Whether you're there because of budget constraints or a healthy culinary curiosity, the nether reaches of your butcher's showcase contains some interesting cuts. One of the more unusual is beef neck, often sold as soup bones. Neck pieces are heavy with bone and very tough, but if you have the patience to cook them slowly, they develop a rich, beefy flavor and lush texture.
Neck Pot Roast
If your butcher's obliging, you should be able to buy a single large piece of neck to treat as a pot roast. Sear the neck in a heavy pan to give it those rich browned-beef flavors, then nestle it into a roaster or casserole dish with onions, garlic, celery, carrots, bay leaves or anything else that appeals to you. Pour in enough water or beef broth to cover it -- a splash of wine won't hurt, either -- then cover the pan and slide it into your oven. Check it periodically until the meat is fork-tender, typically after four to six hours. Strain the cooking liquid, skim its fat, and use that as a sauce with the beef.
Stuffed and Rolled
Cooking beef neck on the bone is easy, but the meat must be pulled off the bone in pieces. If you have a good boning knife and some patience, you can make a showier dish by deboning and stuffing the neck. Make a lengthwise starting cut where the meat is thinnest, then use the tip of your knife to follow the line of the bones underneath. The bones are odd-shaped, so it takes patience, but eventually you'll separate most of the meat into a ragged oblong. Season it and roll it around a stuffing such as rice or spinach, then tie it with butcher's twine and cook it as you would a bone-in neck.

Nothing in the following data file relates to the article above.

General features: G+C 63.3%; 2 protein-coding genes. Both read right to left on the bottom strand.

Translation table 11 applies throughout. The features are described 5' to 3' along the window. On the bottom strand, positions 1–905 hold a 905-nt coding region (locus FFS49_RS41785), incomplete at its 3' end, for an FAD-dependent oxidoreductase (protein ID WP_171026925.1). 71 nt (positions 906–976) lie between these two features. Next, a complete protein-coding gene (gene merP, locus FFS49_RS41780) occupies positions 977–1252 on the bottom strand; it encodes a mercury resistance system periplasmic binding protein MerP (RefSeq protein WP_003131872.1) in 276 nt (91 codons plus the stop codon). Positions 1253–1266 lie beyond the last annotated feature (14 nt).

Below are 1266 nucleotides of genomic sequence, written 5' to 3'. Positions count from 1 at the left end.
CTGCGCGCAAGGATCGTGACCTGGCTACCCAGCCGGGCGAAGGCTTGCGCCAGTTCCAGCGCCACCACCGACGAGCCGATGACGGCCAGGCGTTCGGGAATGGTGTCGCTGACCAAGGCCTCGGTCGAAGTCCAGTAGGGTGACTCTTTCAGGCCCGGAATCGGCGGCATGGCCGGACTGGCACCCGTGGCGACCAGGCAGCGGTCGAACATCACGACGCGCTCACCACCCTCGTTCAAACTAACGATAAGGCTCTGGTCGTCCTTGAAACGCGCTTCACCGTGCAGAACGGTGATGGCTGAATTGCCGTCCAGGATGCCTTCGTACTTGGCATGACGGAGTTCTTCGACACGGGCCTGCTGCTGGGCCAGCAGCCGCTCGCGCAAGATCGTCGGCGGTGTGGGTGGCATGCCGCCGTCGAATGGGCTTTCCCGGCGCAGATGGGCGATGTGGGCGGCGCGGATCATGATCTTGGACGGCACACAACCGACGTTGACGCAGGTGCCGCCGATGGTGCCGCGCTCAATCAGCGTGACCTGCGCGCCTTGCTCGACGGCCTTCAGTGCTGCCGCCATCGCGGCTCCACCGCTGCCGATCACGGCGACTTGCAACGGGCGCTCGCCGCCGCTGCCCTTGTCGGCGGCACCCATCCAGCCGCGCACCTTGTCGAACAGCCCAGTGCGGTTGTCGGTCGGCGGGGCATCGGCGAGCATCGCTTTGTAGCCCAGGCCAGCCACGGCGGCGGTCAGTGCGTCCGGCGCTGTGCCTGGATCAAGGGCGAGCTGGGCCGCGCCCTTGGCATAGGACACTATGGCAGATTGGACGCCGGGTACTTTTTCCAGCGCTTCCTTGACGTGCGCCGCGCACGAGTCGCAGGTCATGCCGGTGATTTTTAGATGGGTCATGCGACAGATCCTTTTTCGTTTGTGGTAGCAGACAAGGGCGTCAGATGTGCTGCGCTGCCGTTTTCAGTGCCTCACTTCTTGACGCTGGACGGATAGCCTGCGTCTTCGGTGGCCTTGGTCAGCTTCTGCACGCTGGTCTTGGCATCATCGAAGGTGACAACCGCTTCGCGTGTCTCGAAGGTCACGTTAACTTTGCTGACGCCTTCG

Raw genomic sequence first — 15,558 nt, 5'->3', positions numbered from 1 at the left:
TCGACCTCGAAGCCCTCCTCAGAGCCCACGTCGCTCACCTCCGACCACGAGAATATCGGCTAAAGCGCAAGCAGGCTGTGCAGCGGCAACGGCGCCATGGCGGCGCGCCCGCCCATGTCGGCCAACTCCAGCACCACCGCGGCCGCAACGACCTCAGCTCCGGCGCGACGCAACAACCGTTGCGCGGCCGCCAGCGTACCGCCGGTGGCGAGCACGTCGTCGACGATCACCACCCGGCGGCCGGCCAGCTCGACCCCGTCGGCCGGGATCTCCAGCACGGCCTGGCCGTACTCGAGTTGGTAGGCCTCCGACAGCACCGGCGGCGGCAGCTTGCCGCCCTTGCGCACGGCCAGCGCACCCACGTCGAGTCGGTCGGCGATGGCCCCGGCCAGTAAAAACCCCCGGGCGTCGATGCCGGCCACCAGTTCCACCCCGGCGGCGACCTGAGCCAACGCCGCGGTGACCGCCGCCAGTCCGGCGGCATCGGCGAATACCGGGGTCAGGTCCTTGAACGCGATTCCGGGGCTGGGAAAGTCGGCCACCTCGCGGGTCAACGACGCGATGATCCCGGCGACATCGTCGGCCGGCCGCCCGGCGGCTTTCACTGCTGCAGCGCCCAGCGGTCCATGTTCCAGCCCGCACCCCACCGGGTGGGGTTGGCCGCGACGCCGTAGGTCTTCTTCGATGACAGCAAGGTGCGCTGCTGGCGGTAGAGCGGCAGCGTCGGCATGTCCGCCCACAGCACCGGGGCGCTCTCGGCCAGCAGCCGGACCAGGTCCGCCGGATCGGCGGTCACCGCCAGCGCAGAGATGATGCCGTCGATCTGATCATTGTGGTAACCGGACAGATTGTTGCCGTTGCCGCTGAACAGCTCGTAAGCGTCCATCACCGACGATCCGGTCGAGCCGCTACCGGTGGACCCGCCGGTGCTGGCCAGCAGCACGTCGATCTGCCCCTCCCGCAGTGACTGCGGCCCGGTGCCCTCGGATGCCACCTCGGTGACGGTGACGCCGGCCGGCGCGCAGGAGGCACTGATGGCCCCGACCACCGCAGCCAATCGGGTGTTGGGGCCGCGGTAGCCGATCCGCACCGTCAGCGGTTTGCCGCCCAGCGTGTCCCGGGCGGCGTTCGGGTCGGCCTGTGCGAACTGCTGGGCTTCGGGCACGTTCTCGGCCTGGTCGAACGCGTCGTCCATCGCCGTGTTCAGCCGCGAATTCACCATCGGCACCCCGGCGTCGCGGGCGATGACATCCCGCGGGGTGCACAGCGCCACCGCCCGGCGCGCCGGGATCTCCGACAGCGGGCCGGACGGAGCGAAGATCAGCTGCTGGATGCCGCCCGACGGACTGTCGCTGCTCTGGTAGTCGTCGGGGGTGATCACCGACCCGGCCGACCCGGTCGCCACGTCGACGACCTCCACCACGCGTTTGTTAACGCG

Braised Neck Slices
You're more likely to find neck as slices, usually about 1 to 1 1/2 inches thick. You can use those in any recipe calling for oxtails, but most are variations on stewing or braising. Brown the slices briefly in a heavy skillet, then layer them into a baking dish or slow cooker along with onions, garlic and other aromatic vegetables. Cover them with broth, tomato sauce, prepared gravy or some other flavorful liquid, and simmer them gently until they're tender enough to cut with a spoon or the side of a fork.
A Few Bright Ideas
Once it's cooked, your meltingly tender neck meat has a wide range of uses. You can use it to stuff a memorable batch of homemade ravioli, or season it with cumin and garlic and use it as taco meat. The liquid you use to cook your beef neck will develop a rich flavor and lots of body from the bones and connective tissue, making a superlative broth. Save it for another day's cooking, or combine the broth and cooked meat with your favorite vegetables to make a hearty soup or stew.
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